From 1915–1970, nearly 6 million African-Americans left the South in what is arguably the largest U.S. migration of the 20th century. One of the most compelling nonfiction books of this young century, The Warmth of Other Suns was written by Pulitzer Prize-winning journalist Isabel Wilkerson, whose parents were among those who fled their hometowns in an attempt to escape the cruelty of the segregated South. Cinematic in its description and exhaustive in its documentation, the book chronicles the exodus through three main characters: a doctor, Robert Joseph Pershing Foster of Monroe, La.; an fruit picker-turned porter, George Swanson Starling of Eustis, Fla.; and a young mother, Ida Mae Brandon Gladney of Chickasaw County, Miss.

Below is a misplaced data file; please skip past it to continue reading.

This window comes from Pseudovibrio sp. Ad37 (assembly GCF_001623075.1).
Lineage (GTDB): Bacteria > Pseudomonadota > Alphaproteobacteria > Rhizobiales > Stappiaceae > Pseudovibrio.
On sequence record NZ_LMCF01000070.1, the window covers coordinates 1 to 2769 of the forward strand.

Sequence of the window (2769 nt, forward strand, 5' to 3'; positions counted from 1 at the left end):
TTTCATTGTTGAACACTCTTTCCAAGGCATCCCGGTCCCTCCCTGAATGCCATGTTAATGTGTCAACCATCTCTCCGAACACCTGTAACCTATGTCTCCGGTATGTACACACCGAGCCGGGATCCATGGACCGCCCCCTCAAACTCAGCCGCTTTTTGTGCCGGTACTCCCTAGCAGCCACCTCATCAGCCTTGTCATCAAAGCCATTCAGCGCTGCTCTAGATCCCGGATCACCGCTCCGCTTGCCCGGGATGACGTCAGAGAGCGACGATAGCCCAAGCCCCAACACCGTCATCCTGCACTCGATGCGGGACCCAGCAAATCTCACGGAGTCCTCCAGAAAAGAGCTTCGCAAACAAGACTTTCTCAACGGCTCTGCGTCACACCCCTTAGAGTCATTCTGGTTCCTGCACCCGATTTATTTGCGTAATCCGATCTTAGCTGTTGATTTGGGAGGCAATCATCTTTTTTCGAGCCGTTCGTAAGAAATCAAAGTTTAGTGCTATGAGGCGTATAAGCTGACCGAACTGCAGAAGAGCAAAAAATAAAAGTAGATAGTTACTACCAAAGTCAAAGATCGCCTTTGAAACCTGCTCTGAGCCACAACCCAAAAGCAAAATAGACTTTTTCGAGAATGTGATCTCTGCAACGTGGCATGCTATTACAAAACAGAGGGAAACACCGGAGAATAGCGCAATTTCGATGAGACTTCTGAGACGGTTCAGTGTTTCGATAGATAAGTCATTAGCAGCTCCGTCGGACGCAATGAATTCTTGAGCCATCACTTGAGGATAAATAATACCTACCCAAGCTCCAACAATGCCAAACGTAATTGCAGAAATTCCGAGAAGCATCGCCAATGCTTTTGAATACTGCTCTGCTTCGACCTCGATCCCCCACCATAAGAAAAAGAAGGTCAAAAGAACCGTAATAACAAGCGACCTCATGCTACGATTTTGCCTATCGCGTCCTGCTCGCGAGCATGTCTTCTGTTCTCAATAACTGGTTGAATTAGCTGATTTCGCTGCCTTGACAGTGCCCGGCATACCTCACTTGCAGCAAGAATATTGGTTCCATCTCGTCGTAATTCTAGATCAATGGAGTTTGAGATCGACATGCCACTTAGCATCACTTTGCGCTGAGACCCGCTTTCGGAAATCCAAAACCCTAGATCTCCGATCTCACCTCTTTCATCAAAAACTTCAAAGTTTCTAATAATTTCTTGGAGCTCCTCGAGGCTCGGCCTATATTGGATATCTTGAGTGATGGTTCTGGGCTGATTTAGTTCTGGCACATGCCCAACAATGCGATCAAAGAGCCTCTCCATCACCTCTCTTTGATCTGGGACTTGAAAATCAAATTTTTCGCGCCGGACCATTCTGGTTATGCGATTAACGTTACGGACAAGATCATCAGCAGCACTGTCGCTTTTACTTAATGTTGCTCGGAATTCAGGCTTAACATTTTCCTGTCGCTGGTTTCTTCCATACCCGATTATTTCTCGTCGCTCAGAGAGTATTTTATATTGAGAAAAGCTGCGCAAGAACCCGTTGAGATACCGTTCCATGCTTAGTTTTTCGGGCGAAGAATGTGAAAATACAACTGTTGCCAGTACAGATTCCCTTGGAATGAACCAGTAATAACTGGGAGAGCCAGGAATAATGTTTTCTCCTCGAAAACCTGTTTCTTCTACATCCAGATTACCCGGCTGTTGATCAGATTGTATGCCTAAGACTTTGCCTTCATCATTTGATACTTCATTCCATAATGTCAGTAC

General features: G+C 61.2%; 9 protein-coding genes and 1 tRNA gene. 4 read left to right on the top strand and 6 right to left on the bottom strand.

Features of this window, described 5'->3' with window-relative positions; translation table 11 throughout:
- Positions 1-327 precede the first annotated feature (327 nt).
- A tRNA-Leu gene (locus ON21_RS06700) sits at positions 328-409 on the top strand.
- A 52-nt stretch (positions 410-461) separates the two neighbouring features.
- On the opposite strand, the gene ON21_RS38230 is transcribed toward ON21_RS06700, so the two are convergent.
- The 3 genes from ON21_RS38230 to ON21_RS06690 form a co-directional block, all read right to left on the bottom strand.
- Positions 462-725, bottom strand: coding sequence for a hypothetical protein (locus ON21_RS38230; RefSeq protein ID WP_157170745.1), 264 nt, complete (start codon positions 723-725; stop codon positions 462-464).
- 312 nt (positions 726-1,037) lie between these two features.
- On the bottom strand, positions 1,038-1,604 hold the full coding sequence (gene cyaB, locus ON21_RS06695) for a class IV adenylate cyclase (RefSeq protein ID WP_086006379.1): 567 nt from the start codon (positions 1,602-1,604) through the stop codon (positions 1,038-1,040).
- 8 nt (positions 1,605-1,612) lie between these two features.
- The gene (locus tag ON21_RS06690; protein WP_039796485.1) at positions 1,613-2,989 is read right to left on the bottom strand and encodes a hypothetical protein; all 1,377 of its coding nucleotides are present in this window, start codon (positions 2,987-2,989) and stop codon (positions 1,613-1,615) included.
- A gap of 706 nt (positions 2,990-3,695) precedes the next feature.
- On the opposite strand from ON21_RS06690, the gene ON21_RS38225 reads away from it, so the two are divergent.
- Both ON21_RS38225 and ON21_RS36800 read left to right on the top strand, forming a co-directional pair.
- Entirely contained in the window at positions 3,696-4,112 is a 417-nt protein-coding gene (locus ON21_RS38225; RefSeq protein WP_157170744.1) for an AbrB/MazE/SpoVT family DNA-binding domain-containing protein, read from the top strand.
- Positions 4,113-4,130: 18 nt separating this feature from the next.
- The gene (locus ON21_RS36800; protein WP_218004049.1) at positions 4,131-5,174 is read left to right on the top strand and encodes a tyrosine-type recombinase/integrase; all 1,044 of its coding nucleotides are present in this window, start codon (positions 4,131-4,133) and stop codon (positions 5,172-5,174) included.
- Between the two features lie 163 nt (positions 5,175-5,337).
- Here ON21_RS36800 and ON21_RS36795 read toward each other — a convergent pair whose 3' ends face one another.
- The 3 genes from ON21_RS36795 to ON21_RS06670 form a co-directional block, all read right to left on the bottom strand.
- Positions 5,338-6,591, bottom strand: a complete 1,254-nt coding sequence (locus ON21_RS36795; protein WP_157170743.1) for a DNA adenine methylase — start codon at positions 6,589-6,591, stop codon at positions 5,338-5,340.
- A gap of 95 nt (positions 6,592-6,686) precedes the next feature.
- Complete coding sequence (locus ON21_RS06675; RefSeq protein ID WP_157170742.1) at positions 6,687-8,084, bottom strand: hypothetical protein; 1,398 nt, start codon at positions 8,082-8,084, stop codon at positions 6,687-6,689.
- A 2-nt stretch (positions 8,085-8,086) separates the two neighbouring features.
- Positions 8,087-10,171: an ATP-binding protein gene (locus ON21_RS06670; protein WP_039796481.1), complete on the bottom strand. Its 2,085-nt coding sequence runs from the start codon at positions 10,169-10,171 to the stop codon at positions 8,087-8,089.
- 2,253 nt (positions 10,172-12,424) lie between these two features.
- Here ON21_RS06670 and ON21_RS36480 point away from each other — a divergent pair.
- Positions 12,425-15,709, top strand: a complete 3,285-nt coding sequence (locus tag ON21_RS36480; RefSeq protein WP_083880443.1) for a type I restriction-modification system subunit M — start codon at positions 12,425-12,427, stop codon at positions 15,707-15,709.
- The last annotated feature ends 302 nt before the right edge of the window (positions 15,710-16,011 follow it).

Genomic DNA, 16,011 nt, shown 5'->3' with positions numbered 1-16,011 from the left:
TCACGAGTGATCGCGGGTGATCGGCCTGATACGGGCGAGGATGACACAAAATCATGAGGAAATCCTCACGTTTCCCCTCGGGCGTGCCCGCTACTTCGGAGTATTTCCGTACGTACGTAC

Upon arriving at their new homes in the North and on the West Coast, they discover a society in which the lunch counters are no longer segregated, but the discrimination nonetheless has taken on a coded and, in some cases, equally destructive form. The characters' individual choices shaped their destinies, but the collective act of African-Americans to abandon their homes galvanized the civil rights movement and indelibly changed the social, cultural and economic fabric of America. Wilkerson will discuss her book at the Nelson Mandela Auditorium of the FedEx Global Education Center at UNC-Chapel Hill. The event begins at 5:30 p.m. The event is free, register at tinyurl.com/wilkerson-at-unc. —Lisa Sorg